Two weeks ago now, I attended the summer TNNA trade show in Columbus, Ohio. Since almost everyone else in knitblogland who went has already posted a recap, I'm guessing you all know what this show is all about....but just in case, TNNA (The National Needlearts Association) is an organization for yarn people, needlepoint people, design people, anyone associated with the needlearts. Their thrice-yearly shows are where those folks display their goods and shop owners from all over the country come to see them and put in their orders for that season.
(There was a lot going on that weekend, so let me apologize in advance for the unflattering iPhone photos that are to come.)
I got to go as part of Deep South Fibers, my wholesale distributor, who had a pretty big chunk of floor space. It was very cool -- designers were paired up and organized in booths around a central area where Deep South had all of our portfolios on display. I was lucky to be teamed up with Ann Kingstone (who just released a new book -- go check it out!), which was great because a. She's one of the sweetest people I've ever met in my life, and b. I got to stare at her gorgeous knits all weekend. Seriously, people would come by our booth and I'd have a really hard time not starting a conversation with, "Hi, I'm Hilary -- yeah, my stuff's right here, BUT HAVE YOU SEEN THIS AMAZING STOLE ANN MADE?!".
My side of the booth -- not too exciting, and I have LOTS of notes on how to spruce things up next time.
Ann's side -- pretty!
There were many wonderful business-related things about TNNA -- getting to see how this side of the knitting "industry" works, chatting with yarn shop owners, chatting with yarn producers, etc. A particularly awesome moment came when I got to meet Antonio of Malabrigo and convinced him to model Citron for me. Without that skein of Lace in my stash, there would be no Citron, and without Antonio, there would be no skein of Lace. So now the cycle is complete.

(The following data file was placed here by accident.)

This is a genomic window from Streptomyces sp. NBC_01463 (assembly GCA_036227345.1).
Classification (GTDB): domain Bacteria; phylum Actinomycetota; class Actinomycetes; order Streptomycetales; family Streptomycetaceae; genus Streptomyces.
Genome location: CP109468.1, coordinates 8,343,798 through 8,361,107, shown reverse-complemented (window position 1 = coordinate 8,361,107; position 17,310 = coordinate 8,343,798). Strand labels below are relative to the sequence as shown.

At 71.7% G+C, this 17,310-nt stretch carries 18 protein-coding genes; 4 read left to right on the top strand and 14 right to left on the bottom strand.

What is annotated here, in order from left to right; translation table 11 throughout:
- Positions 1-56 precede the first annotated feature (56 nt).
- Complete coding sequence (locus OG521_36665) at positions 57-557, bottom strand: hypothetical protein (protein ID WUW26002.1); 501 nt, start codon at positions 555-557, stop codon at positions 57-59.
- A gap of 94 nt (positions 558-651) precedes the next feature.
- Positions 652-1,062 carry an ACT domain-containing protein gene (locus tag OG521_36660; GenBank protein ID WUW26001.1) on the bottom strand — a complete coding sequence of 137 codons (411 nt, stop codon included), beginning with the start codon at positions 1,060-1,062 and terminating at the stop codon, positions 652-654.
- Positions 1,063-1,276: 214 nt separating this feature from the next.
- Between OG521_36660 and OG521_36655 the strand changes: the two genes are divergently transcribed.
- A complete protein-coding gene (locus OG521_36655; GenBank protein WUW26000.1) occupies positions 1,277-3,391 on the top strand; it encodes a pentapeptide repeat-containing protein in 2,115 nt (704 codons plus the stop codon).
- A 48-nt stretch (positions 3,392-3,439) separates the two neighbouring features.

But meeting the people I've either worked with in the past or whose blogs I've read or whom I consider a friend I've never met was by far the best part.
It actually all started in the Denver airport, where I had my connection to Columbus and ended up boarding the plane right behind Stephanie Dosen of Tiny Owl Knits and her friend Katy, whom she'd brought along to help. I tapped her on the shoulder and had one of those awkward "Um, I think I know you from the internet..." moments, which luckily neither she nor Katy was weirded out by. Honestly, I was so relieved to see another Deep South exhibitor -- our flight was delayed about 100 times and I was freaking out that there wouldn't be enough time to set up that night. As you might guess, Stephanie is incredibly, incredibly sweet and has a very calming presence, so I immediately felt better.
At the show, I also got to meet and spend a lot of time with my long-time blog friends Thea (of Babycocktails -- seen at left below with my boothmate, Ann, in one of her super-cute dresses)...
Dierdre (who was standing in for Hannah Fettig at the Fibre Company booth) and Melynda (of French Press Knits), both of which I sadly have no photographic evidence of. :( And both of whom are wonderful people.
I saw RChrispy, my frequent tech editor, and met the adorable Stacey of Knit Picks, whom I've corresponded with so much over the past couple of years she also feels like an old friend!
And I met some other awesome designers, including Lee of Leethal Knits...
and The Sexy Knitter herself, Sarah Wilson:
The show was a bit of a whirlwind -- working the floor was a little exhausting for this introvert -- but there was still time for fun and the occasional silliness.
Clockwise from top, Stephanie, Katy, me, Alex. And our ice cream YUMIWANTSOMERIGHTNOW.
Me, Katy, reacting to a particularly..."interesting"...wardrobe choice in the corner of the room. I don't know if the Comfest going on brought out the crazies or what, because I saw more "interesting" dress in Columbus that weekend than I have ever seen in San Francisco. And, seriously, San Francisco is the US capital of "interesting" dress (or so I thought).
And then, it was time to leave (womp womp).
And the entire weekend's fun was reduced to these three bags.
Honestly, TNNA felt like knitting summer camp. Though it was hard being so far away from my guys, there wasn't really even time to think about it. And now I miss my new friends, and I miss being surrounded by such creativity, and I miss having folks to "talk shop" with. But I'm so looking forward to next time.
Next up, the yarn...